For parents and guardians from international backgrounds, understanding this distinction — that testing is a component of U.S. college admissions and not the component — is important in supporting their students in the college admissions process. When their students perform well, this alone does not indicate they will be strong candidates at the most selective colleges. Inversely, when students underperform, this doesn't automatically exclude them from the same schools.

Putting scores in perspective

Our students' performance on college admissions tests is one of many reflections of the quality of Lakeside's educational program and the talents of our students. 

Overall, Lakeside students continue to score in the highest percentiles nationwide on the SAT and ACT. Three quarters of our students score in the 97th percentile or higher on the ACT. Half or more are in the 99th percentile. On the SAT, three quarters of our students score in the 94th percentile or higher on both sections. In math, our students especially excel: at least half score in the 99th percentile. These score ranges are among the highest in the nation, even among peer independent schools. For instance, a comparative study done by the college counseling office this summer showed Lakeside's ranges exceeded those of Phillips Academy - Andover and Phillips Exeter Academy. (For those who like charts, you can find one below showing a national comparison.) 

With the recent annual announcement about National Merit semifinalists (read about them here), some parents and guardians have asked about how students' test preferences affect scores over time. Scores on the PSAT, the qualifying exam for the National Merit Competition, have been fluctuating in recent years because an increasing number of Lakeside students are focusing their test preparation on the ACT. Because fewer students are studying for the SAT (which also prepares them for the PSAT), Lakeside has fewer students scoring in the top percentiles on the PSAT than it did even five years ago. Twenty-nine students in the Class of 2013 took the ACT; 88 took the ACT in the Class of 2018. If the ACT trend continues, we may continue to see fluctuations in our number of National Merit semifinalists. 

As the testing landscape evolves, we remain confident our students will continue to excel on the ACT and SAT, the most important of the college entrance tests.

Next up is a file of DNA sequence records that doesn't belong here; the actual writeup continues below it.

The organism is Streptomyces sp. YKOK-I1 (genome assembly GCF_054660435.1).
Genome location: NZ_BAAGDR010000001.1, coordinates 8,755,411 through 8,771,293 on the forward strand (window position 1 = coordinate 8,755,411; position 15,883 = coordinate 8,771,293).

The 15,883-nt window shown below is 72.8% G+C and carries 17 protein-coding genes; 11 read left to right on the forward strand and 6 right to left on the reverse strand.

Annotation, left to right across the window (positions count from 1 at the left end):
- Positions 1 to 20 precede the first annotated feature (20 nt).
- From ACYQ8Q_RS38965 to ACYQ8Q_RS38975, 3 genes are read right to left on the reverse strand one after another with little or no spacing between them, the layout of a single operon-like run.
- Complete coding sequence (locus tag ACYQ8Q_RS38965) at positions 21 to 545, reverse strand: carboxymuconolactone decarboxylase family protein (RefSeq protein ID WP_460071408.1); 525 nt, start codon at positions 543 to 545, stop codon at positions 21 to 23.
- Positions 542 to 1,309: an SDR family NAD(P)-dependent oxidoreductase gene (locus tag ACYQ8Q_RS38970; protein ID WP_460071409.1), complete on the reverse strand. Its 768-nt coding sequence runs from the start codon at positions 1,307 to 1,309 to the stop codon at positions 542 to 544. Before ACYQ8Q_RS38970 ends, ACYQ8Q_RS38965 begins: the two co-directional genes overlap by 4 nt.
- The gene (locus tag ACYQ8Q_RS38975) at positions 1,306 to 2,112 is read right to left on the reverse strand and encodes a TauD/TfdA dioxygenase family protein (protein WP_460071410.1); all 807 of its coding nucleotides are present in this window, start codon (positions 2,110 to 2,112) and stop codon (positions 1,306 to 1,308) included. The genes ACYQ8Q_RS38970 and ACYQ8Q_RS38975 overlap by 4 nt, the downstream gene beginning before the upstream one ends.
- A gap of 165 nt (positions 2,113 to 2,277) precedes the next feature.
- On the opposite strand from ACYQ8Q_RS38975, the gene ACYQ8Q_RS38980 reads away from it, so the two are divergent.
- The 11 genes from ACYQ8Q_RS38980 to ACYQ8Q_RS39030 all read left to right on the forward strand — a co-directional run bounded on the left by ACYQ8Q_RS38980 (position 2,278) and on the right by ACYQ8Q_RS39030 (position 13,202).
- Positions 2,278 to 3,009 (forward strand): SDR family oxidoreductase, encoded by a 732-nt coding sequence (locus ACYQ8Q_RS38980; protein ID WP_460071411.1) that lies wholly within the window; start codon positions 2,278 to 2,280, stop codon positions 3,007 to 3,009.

Here are three things Upper School parents and guardians can do to support their students in preparing for these tests:

  1. Familiarize yourself with the college counseling office's recommended testing timeline, available on our FAQs page (there are both FAQs and a brief video on standardized testing; they are accessible through Veracross). This will vary by student. For some, testing early in junior year is beneficial. For others, it is not.
  2. Join the college counselors for a College Coffee Talk on standardized testing at 7 p.m. on Oct. 4 at in Allen-Gates Hall, Kent Evans Auditorium. Please watch the video on standardized testing beforehand. If you are unable to attend, an audio recording of the talk will be on our FAQ page about a week after the event.
  3. Remember that testing is only one component of the application to U.S. colleges. Overemphasis on testing not only detracts from students' performance in the most important area — achieving mastery in a rigorous curriculum – but produces unnecessary stress and anxiety for students, and parents and guardians. 

Ari Worthman is Lakeside's director of college counseling. Reach him at collegecounseling@lakesideschool.org.

The charts:

SAT and ACT scores of Lakeside students, Class of 2018
Lakeside students continue to score in the highest percentiles nationwide on the SAT and ACT. For instance, for the Class of 2018, the mid-50 percentiles are listed below with their corresponding national percentiles:

 

25th

National Percent

50th (Median)

National Percent

75th

National Percent

SAT Verbal

710

94

740

97

760

98

SAT Math

710

94

770

99

790

99

ACT

32

97

34

99

35

99

 

Number of Lakeside students who choose to take the ACT versus SAT

 

% who took SAT

% who took ACT

Class of 2013

97% (139 out of 143)

20% (29 out of 143)

Class of 2018

73% (106 out of 145)

61% (88 out of 145)